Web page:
MM: What makes the business really different?
MG: As well as developing Social Display formats, we’ve also been laser focused on what inventory we wanted to run on, deciding to only serve our formats on Google AMP pages, as they have a UX and load time that is comparable to social network apps. We are now the leading Google AMP monetisation solution, integrated with the majority of the UK’s publishers to monetise their AMP inventory with our unique formats. In this way, we provide genuine value to publishers in an under-represented part of the industry.
Also, from a business perspective, we’re very proud to be a profitable company, growing organically from our revenue. It’s often assumed that the only way to grow is to raise money from investors, however, we’ve achieved VC growth levels whilst bootstrapping – this was recognised by our debut on the startups.co.uk list, coming in at 56 in our first year.
MM: What are your plans for the future?
MG: We remain focused on continuing to build Social Display formats but we also want to build automated ad-creation tools, for both advertisers and publishers. Studio, our first software product, allows us to create Social Display ads instantly from existing social assets, simply by pasting in an Instagram or Facebook URL. We are currently working with our first publishers and advertisers, white-labelling the format and software.
We are also continuing to work towards selling our inventory and formats programmatically, on a self-serve basis, as well as adding in unique data solutions, especially as the cookie crumbles.
At the heart of everything we do is the aim of keeping user experience at the core of all digital marketing. As a small start-up, it’s our mission only ever to build products, technology or services that are truly differentiated.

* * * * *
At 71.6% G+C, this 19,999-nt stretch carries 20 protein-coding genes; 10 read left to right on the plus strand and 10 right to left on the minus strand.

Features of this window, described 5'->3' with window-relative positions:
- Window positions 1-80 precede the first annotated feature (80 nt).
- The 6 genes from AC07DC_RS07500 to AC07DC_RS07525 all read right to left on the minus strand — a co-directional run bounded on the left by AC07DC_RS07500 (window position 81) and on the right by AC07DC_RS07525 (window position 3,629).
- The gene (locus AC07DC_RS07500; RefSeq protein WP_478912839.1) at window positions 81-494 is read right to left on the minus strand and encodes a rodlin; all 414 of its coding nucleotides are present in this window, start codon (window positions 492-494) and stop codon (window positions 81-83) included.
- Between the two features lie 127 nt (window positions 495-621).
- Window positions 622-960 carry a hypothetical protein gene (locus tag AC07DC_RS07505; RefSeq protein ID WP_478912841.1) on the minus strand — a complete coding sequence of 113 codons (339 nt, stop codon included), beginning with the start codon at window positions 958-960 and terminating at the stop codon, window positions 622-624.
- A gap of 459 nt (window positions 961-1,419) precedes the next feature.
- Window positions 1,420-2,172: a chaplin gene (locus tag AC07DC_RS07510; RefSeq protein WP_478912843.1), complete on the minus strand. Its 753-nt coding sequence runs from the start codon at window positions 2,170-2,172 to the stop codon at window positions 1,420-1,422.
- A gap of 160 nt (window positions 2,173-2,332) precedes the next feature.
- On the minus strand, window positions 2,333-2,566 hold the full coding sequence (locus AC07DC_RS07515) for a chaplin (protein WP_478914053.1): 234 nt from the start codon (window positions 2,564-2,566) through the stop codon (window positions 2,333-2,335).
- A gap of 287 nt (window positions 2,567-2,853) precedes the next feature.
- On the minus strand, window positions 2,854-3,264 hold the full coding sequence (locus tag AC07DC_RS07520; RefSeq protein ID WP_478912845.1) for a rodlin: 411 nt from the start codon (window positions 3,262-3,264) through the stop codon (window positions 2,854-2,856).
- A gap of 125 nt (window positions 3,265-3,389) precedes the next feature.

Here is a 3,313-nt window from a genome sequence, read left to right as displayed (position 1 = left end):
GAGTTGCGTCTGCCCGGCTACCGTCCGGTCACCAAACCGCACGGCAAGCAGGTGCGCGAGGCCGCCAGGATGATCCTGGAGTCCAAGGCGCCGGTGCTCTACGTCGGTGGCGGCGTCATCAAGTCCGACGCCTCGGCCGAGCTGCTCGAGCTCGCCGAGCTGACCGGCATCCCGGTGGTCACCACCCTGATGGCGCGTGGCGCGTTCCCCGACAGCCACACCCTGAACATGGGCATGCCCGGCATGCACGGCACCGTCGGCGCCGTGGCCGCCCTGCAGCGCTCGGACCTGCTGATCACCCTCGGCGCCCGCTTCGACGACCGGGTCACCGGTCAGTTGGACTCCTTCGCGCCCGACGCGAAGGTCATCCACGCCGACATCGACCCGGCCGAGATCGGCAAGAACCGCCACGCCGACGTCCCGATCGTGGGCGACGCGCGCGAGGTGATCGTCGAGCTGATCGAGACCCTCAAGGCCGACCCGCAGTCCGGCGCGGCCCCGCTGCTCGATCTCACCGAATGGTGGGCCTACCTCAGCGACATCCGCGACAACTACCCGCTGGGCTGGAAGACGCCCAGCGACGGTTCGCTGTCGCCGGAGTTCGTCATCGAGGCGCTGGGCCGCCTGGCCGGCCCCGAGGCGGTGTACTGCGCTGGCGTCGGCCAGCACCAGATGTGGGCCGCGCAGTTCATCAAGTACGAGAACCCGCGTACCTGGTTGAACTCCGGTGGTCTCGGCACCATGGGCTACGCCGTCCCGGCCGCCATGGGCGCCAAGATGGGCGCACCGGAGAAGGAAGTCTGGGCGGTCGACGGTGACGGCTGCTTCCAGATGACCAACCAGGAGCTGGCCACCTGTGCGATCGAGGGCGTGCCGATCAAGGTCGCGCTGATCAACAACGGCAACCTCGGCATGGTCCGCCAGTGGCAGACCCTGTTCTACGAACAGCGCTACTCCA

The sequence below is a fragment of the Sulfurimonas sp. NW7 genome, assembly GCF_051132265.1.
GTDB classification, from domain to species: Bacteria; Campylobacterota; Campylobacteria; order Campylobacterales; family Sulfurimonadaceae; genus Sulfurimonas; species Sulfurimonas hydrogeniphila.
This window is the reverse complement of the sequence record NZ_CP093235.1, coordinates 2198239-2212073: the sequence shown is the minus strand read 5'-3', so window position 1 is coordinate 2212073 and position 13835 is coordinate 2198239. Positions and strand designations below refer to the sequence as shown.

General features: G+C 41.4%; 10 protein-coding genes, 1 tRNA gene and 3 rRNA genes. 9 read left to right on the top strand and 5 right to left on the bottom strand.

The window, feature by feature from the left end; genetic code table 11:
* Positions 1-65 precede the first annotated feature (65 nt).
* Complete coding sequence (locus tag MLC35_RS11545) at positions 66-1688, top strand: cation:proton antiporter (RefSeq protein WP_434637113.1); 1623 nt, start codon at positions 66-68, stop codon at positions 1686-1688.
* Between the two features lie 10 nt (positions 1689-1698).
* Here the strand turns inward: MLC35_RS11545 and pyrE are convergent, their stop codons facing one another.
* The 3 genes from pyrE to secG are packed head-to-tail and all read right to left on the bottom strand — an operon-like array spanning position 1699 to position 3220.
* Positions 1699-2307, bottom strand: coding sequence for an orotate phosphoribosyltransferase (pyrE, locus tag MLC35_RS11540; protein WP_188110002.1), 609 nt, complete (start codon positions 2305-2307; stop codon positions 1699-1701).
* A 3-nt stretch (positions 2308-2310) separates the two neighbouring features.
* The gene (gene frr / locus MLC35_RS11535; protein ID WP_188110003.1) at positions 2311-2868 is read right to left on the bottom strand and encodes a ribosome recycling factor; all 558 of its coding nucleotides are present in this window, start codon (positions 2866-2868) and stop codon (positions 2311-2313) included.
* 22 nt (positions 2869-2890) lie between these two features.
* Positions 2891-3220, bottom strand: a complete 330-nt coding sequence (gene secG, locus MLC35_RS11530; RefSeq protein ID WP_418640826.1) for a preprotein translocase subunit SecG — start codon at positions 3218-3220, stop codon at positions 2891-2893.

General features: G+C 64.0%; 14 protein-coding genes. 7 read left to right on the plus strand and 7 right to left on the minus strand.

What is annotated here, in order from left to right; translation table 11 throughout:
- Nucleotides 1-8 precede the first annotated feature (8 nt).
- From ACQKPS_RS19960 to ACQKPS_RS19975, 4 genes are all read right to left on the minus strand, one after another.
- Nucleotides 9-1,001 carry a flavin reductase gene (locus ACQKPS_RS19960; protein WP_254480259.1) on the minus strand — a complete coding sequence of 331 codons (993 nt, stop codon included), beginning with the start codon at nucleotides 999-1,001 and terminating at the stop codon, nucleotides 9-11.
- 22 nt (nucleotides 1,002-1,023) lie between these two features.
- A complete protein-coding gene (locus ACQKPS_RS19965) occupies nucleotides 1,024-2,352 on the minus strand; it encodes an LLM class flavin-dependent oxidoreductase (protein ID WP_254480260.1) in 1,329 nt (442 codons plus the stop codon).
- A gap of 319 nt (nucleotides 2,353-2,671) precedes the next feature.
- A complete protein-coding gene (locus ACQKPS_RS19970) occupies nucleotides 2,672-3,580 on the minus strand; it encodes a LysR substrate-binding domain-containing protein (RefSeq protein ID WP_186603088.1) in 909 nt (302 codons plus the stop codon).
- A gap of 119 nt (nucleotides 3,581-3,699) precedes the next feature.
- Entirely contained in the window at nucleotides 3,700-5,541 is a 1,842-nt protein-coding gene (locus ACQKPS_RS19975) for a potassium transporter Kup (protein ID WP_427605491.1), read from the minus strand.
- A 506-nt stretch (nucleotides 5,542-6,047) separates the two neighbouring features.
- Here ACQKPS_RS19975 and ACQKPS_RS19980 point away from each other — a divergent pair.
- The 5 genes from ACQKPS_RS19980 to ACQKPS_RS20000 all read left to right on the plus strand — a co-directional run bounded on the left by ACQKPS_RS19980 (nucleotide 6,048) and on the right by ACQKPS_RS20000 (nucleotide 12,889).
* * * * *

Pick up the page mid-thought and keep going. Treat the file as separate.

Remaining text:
MM: What are your thoughts on the state of digital marketing today?
MG: It often feels there is an existential assumption that the only digital marketing channels left are Facebook, Google (and maybe TikTok if you want something shiny and new). As shown by big tech’s financial performance during this pandemic and the anti-Facebook boycotts, the social networks will be able to generate huge sums of revenue, however, the vast majority of this will continue to come from SMEs.
Bigger brands, specifically those that have traditionally seen TV as their primary advertising channel, are ultimately still at the beginning of the shift to digital advertising and will not rely on Facebook alone – they will require and use the technology and services of a new generation of digital marketing companies.
The death of the cookie, the death of desktop as a consumer channel, rise of Gen Z consumers, 5G and a plethora of other trends provide fertile ground for startups and new technologies. Whilst it sometimes might feel like we’re at the end of a technology cycle in which Google and Facebook have consumed everything, it’s important to remember that digital marketing is a trillion dollar, growing market. Our industry will continue to experience rapid innovation, fuelled by the startup community.